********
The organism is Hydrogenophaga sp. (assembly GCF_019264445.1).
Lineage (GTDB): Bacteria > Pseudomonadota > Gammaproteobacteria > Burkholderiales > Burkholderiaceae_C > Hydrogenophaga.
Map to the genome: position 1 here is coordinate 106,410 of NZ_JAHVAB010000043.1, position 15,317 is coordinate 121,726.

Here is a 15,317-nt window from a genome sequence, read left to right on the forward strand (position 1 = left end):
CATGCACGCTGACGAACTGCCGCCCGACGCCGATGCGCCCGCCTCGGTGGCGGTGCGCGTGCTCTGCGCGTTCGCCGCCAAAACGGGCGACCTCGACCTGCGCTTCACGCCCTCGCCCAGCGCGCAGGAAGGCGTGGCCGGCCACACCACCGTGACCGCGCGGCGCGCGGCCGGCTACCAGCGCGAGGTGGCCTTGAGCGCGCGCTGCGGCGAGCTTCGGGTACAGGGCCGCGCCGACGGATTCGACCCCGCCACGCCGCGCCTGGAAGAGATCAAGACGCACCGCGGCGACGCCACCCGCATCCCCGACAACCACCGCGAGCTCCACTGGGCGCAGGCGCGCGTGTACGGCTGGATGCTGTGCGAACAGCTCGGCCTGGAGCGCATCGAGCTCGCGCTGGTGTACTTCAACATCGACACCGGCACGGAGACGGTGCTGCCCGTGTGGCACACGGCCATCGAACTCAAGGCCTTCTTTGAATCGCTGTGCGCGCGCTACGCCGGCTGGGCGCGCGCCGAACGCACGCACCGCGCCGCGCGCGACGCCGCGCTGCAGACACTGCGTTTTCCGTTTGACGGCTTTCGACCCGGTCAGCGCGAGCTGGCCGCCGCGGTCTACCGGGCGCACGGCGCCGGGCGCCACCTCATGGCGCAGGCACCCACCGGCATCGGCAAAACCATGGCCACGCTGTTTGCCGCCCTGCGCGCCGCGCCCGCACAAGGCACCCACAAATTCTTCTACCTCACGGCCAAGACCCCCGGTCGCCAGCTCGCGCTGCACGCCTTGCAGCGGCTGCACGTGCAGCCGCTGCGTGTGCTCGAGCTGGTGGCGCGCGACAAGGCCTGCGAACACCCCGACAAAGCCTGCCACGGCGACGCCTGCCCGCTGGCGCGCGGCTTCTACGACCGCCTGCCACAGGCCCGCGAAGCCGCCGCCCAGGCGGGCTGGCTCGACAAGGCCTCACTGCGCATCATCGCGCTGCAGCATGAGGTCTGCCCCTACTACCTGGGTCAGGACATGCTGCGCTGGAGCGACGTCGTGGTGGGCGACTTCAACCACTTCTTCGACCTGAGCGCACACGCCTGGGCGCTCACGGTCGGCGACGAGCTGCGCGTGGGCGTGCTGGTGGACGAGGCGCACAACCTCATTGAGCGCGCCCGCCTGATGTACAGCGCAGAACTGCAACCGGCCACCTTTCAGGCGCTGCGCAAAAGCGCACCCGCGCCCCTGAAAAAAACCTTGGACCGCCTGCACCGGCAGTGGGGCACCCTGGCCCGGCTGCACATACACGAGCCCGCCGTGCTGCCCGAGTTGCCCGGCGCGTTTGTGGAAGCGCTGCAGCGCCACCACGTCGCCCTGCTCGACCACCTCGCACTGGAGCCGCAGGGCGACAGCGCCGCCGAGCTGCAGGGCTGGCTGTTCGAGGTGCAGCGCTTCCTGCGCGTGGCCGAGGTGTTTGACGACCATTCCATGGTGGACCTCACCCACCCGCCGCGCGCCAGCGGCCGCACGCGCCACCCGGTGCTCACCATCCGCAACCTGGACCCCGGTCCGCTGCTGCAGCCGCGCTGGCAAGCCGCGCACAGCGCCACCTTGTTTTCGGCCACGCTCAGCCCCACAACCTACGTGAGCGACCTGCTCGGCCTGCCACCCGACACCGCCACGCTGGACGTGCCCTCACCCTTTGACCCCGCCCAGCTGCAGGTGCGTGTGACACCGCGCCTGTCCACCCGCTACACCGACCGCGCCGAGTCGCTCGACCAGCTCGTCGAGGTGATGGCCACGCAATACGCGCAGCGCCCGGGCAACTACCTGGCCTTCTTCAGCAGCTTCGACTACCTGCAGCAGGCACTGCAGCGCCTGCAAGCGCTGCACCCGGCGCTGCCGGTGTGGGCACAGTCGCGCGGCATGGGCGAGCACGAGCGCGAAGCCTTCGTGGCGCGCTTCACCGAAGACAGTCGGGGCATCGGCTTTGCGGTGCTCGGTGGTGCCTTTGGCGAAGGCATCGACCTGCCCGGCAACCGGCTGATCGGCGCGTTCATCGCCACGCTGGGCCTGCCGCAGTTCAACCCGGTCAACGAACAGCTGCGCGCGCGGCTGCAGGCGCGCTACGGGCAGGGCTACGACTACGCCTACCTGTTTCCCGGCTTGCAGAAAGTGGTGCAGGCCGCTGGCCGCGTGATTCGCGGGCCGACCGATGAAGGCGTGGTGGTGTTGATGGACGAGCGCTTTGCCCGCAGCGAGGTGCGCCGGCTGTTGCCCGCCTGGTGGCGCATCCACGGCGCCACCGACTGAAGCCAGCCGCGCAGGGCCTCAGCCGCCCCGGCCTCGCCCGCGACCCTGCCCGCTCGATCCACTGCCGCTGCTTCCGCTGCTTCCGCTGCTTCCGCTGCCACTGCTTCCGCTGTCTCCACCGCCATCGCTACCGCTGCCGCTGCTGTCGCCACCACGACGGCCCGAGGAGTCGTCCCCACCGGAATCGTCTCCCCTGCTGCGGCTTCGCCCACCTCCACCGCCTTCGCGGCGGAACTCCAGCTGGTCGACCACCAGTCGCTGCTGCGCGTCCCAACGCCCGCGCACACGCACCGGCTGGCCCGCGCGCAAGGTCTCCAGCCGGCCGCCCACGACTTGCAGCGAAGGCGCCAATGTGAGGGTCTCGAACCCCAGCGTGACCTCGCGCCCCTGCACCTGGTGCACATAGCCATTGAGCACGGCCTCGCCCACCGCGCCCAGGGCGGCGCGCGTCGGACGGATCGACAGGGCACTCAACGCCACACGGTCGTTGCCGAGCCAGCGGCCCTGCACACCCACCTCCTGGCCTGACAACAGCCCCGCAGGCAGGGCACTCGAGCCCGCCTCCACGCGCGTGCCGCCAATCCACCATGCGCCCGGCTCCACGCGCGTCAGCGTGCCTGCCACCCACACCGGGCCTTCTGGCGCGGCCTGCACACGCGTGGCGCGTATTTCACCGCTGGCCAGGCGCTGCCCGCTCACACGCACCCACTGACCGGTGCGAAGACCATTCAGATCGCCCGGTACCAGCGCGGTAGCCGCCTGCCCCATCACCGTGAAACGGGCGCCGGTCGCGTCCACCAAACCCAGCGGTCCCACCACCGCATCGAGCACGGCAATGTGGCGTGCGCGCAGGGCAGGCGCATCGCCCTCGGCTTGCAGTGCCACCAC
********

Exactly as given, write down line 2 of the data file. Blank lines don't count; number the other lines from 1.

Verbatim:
Lineage (GTDB): Bacteria > Pseudomonadota > Gammaproteobacteria > Burkholderiales > Burkholderiaceae_C > Hydrogenophaga.